When to Dig Up Iris Bulbs?

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Irises are a favorite perennial for gardeners for their wide variety of colors and the beautiful contribution their flowers make to landscapes. You have your choice between bearded, beardless and aril irises to grow. Make sure you plant your irises after the last frost in the early spring, so that the flower can bloom in the summer months.

When to Dig Up Iris Bulbs

Start deadheading your irises after they bloom, but allow their foliage to grow. Use a pair of bypass shears to gently cut off their old blooms. As their foliage begins to discolor and brown, cut it off at the base of the plant. Make a note where and what type of bulbs you have planted in your yard. When it is time to dig them up, it can be almost impossible to determine what type of bulb you have planted in the ground. You can either place a small label near the plants or make a diagram of your flower garden with each plant's location and information. Dig up your iris bulbs one to two months after their blooming season. Pick a time in July or August to dig up your irises. Waiting after these months can result in the iris establishing a strong root system that will make it susceptible to being pushed out of the ground from the natural freezing and thawing cycles during winter.

How to Dig Up Iris Bulbs

Start your hole a few inches away from your iris plants to avoid harming them. Make sure your shovel goes six to eight inches into the ground. Tilt the shovel to gently push up the iris bulbs. If you feel like you may be harming your bulbs, use your hand to brush away the soil. Trim any remaining leaves to divert the water to the rhizome. Wash your rhizome off with a garden hose, so you can inspect it for any damage or root rot. With a sharp knife, cut off any areas that look mushy or indicate root rot. Dip the knife in a mixture of 70 percent denatured alcohol and 30 percent water to avoid spreading any diseases. Dry off the rhizome for storage.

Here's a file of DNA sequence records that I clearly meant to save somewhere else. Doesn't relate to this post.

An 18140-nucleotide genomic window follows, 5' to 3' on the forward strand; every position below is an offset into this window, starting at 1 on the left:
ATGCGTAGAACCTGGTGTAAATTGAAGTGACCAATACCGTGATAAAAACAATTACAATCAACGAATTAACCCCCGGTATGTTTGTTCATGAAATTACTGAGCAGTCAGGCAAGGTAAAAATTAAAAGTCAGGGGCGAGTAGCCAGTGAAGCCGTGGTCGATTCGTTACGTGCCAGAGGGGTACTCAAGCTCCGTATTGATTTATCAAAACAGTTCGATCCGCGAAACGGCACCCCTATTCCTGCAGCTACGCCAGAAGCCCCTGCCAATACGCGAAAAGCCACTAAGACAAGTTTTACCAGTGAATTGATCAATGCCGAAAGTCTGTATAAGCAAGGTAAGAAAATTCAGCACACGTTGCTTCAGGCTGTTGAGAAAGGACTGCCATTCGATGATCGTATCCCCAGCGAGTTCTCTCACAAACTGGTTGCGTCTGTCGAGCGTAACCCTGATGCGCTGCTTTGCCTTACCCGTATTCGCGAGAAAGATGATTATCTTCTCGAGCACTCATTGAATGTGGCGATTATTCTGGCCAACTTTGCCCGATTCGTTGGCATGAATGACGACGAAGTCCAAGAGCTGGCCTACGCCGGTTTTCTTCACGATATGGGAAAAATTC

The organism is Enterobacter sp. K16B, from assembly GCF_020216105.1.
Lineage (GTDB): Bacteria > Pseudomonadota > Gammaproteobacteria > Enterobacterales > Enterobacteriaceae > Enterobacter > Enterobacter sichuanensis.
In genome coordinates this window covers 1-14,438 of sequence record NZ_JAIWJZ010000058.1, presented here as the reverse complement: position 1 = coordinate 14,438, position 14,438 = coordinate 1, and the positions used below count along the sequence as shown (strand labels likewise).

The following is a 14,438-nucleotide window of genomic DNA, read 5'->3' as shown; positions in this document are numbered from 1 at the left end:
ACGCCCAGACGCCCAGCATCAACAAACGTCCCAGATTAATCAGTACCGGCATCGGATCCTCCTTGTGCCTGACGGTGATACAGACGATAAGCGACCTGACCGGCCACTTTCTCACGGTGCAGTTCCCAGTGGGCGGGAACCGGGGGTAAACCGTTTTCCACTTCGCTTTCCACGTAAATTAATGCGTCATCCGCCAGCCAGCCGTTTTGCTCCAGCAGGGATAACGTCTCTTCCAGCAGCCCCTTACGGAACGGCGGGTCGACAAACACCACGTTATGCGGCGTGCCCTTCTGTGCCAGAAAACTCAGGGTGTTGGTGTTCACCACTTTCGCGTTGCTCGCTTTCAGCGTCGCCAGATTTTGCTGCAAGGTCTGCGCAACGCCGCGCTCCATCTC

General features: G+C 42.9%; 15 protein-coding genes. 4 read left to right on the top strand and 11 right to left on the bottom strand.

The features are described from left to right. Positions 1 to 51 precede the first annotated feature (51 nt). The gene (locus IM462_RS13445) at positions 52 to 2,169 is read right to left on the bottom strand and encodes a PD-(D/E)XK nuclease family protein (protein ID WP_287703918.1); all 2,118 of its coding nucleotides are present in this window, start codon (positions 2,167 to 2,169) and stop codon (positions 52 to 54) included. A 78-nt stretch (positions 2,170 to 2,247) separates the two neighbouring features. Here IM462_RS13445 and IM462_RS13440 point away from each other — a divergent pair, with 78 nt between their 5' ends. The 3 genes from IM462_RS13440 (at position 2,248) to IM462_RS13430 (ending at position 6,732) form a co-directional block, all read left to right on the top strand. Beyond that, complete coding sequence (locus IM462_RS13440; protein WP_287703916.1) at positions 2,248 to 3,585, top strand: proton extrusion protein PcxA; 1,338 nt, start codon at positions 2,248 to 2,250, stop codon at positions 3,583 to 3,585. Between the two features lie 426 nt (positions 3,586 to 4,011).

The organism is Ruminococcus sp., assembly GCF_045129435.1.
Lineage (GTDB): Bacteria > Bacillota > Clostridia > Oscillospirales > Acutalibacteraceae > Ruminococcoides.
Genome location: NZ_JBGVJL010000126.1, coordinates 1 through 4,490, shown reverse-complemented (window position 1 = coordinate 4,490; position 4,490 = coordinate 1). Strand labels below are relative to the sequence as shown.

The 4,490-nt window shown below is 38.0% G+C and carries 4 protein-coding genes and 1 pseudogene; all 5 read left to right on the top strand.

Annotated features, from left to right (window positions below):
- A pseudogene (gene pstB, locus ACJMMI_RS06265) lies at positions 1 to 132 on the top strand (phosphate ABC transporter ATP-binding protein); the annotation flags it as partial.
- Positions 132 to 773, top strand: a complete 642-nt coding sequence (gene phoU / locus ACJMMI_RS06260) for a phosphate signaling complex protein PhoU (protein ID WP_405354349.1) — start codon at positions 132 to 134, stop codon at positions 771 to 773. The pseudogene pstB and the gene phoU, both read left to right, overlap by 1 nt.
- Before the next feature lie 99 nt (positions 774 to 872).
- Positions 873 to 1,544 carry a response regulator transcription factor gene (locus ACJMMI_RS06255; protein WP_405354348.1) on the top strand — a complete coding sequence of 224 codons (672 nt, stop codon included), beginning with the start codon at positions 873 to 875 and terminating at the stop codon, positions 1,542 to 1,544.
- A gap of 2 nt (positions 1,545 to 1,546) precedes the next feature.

Other Resons to Dig Up Irises

Fungal diseases like rust, didlymellina leaf spots, iris borers and bacterial leaf spots can infect your irises. Look for reddish brown leaves, red pustules and black rot on rhizomes. Prune away the damaged areas and apply a fungicide. If the damage is too great on the iris, you should dig it up to prevent the plant from infecting the rest of your flower bed. Because fungal spores quickly spread through the wind, make sure that you remove any leaves or flower buds with the disease from the area.

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